Sunday, August 31, 2008

How to Avoid Duplicated Initialization of Fields


It is said in Jeff's book that initialization work of a field together with its definition will be done in ctors. If you have several ctors, the field will be initialized in these ctors seperately. See following example:
    public partial class Window1 : Window
{
public class InnerObject
{
public InnerObject()
{
Debug.WriteLine("InnerObject() ctor.");
}
}

public class Foo
{
private int field = 99;
private InnerObject innerObject = new InnerObject();

public Foo()
{
}

public Foo(int a)
{
}
}

public Window1()
{
InitializeComponent();

Foo foo1 = new Foo();
Foo foo2 = new Foo(12);
}
}

We call these two ctors. And let's have a look at IL:
.method public hidebysig specialname rtspecialname
instance void .ctor(int32 a) cil managed
{
// Code size 29 (0x1d)
.maxstack 8
IL_0000: ldarg.0
IL_0001: ldc.i4.s 99
IL_0003: stfld int32 FieldInitialization.Window1/Foo::'field'
IL_0008: ldarg.0
IL_0009: newobj instance void FieldInitialization.Window1/InnerObject::.ctor()
IL_000e: stfld class FieldInitialization.Window1/InnerObject FieldInitialization.Window1/Foo::innerObject
IL_0013: ldarg.0
IL_0014: call instance void [mscorlib]System.Object::.ctor()
IL_0019: nop
IL_001a: nop
IL_001b: nop
IL_001c: ret
} // end of method Foo::.ctor

.method public hidebysig specialname rtspecialname
instance void .ctor() cil managed
{
// Code size 29 (0x1d)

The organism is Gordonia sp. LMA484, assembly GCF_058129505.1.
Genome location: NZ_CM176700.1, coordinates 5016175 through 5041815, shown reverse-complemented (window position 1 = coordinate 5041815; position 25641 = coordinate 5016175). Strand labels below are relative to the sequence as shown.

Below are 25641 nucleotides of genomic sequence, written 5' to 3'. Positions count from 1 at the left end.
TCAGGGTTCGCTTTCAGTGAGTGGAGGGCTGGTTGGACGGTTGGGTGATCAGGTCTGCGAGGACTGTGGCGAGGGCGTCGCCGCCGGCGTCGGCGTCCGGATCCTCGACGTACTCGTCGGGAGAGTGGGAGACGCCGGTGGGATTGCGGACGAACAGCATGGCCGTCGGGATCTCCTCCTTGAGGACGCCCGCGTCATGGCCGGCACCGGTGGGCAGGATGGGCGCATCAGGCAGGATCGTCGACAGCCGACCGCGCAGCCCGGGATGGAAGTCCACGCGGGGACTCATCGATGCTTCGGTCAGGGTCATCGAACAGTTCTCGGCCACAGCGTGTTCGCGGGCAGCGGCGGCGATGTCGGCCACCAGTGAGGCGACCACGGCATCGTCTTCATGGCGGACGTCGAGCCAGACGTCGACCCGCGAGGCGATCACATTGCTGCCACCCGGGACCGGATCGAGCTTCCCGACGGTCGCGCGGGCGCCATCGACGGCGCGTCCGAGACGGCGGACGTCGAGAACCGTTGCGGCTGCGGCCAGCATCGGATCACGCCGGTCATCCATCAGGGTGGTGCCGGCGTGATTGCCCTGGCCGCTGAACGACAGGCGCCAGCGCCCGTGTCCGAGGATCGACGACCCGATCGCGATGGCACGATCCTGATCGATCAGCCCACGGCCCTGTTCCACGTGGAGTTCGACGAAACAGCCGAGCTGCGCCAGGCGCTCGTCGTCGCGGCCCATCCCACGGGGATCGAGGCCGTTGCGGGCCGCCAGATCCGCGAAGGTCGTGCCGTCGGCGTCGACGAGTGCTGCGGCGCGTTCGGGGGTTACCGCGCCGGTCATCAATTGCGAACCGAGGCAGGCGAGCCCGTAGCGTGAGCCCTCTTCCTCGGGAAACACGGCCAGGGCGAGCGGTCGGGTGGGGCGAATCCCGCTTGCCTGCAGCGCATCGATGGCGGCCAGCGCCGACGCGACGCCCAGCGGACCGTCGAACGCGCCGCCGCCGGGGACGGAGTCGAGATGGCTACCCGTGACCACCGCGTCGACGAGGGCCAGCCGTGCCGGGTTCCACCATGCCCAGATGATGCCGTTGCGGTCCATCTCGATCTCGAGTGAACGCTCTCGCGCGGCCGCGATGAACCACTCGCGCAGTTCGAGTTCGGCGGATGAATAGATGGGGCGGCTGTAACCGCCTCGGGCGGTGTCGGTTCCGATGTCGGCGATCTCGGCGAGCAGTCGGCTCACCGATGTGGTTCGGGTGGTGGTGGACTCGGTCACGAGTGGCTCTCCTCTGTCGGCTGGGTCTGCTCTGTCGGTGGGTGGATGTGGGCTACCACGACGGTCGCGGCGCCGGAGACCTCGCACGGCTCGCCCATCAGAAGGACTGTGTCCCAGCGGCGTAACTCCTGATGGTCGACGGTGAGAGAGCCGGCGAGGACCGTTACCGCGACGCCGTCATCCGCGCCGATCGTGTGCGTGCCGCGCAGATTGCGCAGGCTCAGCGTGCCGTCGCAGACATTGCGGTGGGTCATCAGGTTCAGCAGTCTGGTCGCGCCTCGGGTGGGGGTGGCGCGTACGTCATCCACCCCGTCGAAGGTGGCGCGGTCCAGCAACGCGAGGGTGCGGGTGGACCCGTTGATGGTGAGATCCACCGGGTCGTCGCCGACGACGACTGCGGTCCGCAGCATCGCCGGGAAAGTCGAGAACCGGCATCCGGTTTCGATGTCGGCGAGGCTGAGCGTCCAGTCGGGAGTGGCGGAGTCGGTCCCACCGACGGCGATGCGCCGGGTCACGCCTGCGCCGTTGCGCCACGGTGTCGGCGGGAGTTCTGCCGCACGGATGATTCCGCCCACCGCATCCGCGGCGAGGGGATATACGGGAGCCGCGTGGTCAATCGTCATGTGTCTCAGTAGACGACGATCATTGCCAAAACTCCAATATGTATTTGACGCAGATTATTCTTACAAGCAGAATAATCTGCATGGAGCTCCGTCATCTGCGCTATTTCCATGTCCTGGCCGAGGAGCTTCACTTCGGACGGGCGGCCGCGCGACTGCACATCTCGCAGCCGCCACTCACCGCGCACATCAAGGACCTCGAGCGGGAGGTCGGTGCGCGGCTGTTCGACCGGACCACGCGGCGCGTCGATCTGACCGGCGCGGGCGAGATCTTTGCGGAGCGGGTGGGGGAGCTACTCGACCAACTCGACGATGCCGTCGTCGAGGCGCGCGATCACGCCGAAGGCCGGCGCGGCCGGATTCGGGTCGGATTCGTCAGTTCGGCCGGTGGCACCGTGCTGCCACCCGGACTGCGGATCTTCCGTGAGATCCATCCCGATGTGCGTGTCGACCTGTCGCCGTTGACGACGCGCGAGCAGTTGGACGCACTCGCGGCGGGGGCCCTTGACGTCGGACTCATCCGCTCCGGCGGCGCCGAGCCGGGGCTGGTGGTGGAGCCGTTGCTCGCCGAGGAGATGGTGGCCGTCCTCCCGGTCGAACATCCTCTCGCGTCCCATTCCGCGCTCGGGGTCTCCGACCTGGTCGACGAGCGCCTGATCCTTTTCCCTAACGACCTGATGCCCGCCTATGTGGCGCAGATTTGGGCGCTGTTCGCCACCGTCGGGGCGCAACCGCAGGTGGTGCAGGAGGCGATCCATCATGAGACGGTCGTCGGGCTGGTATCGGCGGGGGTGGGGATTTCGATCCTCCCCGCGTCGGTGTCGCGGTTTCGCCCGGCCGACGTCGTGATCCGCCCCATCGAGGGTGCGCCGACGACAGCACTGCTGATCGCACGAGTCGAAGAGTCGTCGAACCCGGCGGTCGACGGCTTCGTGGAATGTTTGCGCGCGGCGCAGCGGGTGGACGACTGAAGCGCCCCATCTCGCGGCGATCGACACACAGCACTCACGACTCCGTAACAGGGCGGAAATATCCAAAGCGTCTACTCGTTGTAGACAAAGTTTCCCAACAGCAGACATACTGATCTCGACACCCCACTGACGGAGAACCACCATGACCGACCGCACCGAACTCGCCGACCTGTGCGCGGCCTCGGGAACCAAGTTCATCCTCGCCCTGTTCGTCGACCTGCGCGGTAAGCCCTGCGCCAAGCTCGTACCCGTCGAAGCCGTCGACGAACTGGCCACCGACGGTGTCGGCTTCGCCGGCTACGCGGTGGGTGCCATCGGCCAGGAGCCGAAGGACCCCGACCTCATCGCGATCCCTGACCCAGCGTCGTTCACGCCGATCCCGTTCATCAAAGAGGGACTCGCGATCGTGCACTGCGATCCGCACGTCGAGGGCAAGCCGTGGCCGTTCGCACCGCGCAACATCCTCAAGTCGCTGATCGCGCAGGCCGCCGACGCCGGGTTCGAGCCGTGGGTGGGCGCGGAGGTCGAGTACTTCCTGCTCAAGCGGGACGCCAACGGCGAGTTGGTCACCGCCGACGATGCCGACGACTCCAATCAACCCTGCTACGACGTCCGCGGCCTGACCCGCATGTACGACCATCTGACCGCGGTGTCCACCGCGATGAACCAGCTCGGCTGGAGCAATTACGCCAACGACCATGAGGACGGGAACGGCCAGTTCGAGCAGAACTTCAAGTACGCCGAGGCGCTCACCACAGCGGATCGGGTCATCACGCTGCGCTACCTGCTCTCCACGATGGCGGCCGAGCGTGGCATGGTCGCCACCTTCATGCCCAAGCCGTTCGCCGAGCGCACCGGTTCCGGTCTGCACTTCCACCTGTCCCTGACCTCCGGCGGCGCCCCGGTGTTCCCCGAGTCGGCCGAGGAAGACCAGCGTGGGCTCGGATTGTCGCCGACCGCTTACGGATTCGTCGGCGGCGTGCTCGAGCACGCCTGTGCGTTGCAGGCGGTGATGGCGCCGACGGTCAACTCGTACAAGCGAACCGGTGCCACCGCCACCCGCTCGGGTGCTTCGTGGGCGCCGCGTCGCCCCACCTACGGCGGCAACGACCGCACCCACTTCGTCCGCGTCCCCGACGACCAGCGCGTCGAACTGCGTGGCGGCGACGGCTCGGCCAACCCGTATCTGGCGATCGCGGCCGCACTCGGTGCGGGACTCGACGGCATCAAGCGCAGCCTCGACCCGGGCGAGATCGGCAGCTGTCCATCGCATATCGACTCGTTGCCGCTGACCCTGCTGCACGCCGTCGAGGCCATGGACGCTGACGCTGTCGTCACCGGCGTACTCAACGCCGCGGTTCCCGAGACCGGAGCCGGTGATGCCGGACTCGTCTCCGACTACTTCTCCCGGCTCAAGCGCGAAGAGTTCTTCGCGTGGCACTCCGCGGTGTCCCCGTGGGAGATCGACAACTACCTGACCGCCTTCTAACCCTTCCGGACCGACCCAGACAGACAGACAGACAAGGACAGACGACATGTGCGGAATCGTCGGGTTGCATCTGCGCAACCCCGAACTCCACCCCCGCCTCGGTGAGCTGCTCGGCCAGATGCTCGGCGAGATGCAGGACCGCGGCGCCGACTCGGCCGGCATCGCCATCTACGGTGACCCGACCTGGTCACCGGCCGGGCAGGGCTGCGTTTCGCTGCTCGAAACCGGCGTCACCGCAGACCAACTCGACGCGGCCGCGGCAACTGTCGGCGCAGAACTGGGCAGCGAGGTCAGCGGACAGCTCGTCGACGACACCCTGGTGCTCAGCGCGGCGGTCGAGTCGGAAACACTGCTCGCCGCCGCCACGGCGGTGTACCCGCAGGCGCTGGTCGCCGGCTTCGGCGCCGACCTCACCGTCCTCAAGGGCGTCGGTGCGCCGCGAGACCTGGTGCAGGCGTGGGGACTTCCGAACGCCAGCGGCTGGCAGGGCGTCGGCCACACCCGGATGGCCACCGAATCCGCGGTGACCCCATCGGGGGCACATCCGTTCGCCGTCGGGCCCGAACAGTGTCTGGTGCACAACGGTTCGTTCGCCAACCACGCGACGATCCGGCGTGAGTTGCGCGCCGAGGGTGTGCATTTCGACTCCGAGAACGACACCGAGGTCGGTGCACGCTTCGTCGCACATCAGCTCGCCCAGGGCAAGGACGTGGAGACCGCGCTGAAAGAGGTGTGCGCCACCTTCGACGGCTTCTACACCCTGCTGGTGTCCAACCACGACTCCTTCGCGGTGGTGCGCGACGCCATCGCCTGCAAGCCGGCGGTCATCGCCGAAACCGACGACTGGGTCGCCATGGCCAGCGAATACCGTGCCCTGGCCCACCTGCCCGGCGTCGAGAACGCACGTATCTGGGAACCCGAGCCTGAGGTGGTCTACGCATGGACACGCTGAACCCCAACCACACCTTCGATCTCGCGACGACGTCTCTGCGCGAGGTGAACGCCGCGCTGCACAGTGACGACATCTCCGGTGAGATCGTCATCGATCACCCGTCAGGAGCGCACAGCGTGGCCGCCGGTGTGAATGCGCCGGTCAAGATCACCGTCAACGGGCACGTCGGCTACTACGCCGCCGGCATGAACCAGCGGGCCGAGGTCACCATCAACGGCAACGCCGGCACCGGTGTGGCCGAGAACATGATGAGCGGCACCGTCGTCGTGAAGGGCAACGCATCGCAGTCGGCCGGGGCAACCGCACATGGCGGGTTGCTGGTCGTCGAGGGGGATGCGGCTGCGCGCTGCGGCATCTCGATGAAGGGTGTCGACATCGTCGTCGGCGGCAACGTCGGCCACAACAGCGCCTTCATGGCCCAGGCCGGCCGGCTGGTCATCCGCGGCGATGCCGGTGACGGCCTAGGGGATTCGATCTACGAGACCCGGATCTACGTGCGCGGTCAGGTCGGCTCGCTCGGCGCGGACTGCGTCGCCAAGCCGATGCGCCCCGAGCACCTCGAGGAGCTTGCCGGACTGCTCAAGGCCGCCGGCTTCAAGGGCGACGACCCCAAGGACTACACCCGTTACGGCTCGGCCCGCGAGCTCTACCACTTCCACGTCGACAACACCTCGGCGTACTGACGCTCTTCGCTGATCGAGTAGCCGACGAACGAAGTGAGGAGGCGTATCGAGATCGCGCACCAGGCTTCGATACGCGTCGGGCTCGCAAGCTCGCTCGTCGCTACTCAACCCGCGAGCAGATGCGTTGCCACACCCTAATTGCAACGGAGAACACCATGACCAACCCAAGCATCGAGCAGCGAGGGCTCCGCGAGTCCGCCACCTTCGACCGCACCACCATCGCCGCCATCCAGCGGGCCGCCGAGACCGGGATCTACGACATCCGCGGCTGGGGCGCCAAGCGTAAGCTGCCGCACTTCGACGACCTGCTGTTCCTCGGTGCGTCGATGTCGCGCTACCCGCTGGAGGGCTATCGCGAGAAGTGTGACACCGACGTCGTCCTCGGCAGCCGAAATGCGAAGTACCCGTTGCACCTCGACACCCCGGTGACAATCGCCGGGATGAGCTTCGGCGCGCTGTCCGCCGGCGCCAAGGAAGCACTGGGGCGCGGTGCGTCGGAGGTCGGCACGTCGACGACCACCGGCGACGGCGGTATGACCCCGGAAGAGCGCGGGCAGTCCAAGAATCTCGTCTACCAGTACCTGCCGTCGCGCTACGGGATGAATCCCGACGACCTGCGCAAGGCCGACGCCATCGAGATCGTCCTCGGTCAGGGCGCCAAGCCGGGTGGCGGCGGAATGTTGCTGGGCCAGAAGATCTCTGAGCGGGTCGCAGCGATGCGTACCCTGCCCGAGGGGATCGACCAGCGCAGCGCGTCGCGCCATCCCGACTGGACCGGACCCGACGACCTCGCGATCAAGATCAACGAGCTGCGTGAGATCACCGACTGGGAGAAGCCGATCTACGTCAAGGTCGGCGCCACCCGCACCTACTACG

.maxstack 8
IL_0000: ldarg.0
IL_0001: ldc.i4.s 99
IL_0003: stfld int32 FieldInitialization.Window1/Foo::'field'
IL_0008: ldarg.0
IL_0009: newobj instance void FieldInitialization.Window1/InnerObject::.ctor()
IL_000e: stfld class FieldInitialization.Window1/InnerObject FieldInitialization.Window1/Foo::innerObject
IL_0013: ldarg.0
IL_0014: call instance void [mscorlib]System.Object::.ctor()
IL_0019: nop
IL_001a: nop
IL_001b: nop
IL_001c: ret
} // end of method Foo::.ctor


Very clear. Two fields, Foo.field and Foo.innerObject have initialization code both in Foo() and Foo(int a). So if you have large number of fields, many ctors, and you care about code size, don't initialize fields with their definition. Put initialization code into one ctor (usually the one don't have parameters, default ctor), and let other cotrs call it. And more, I found another easy way to do this. Just initialize fields with their definition and let other ctors call default ctor, like this:
        public class Foo
{
private int field = 99;
private InnerObject innerObject = new InnerObject();

public Foo()
{
}

public Foo(int a) : this()
{
}
}
And let look at the IL:
.method public hidebysig specialname rtspecialname
instance void .ctor(int32 a) cil managed
{
// Code size 10 (0xa)
.maxstack 8
IL_0000: ldarg.0
IL_0001: call instance void FieldInitialization.Window1/Foo::.ctor()
IL_0006: nop
IL_0007: nop
IL_0008: nop
IL_0009: ret
} // end of method Foo::.ctor

.method public hidebysig specialname rtspecialname
instance void .ctor() cil managed
{
// Code size 29 (0x1d)
.maxstack 8
IL_0000: ldarg.0
IL_0001: ldc.i4.s 99
IL_0003: stfld int32 FieldInitialization.Window1/Foo::'field'
IL_0008: ldarg.0
IL_0009: newobj instance void FieldInitialization.Window1/InnerObject::.ctor()
IL_000e: stfld class FieldInitialization.Window1/InnerObject FieldInitialization.Window1/Foo::innerObject
IL_0013: ldarg.0
IL_0014: call instance void [mscorlib]System.Object::.ctor()
IL_0019: nop
IL_001a: nop
IL_001b: nop
IL_001c: ret
} // end of method Foo::.ctor


As you can see initialization code in Foo(int a) is gone. C# compiler did the optimization. I think, it's the better way of initializing fields, though Jeff suggest to do initialization expilicitly in default ctor.

But, I have a question, can we rely on this optimization behavor of C# compiler?

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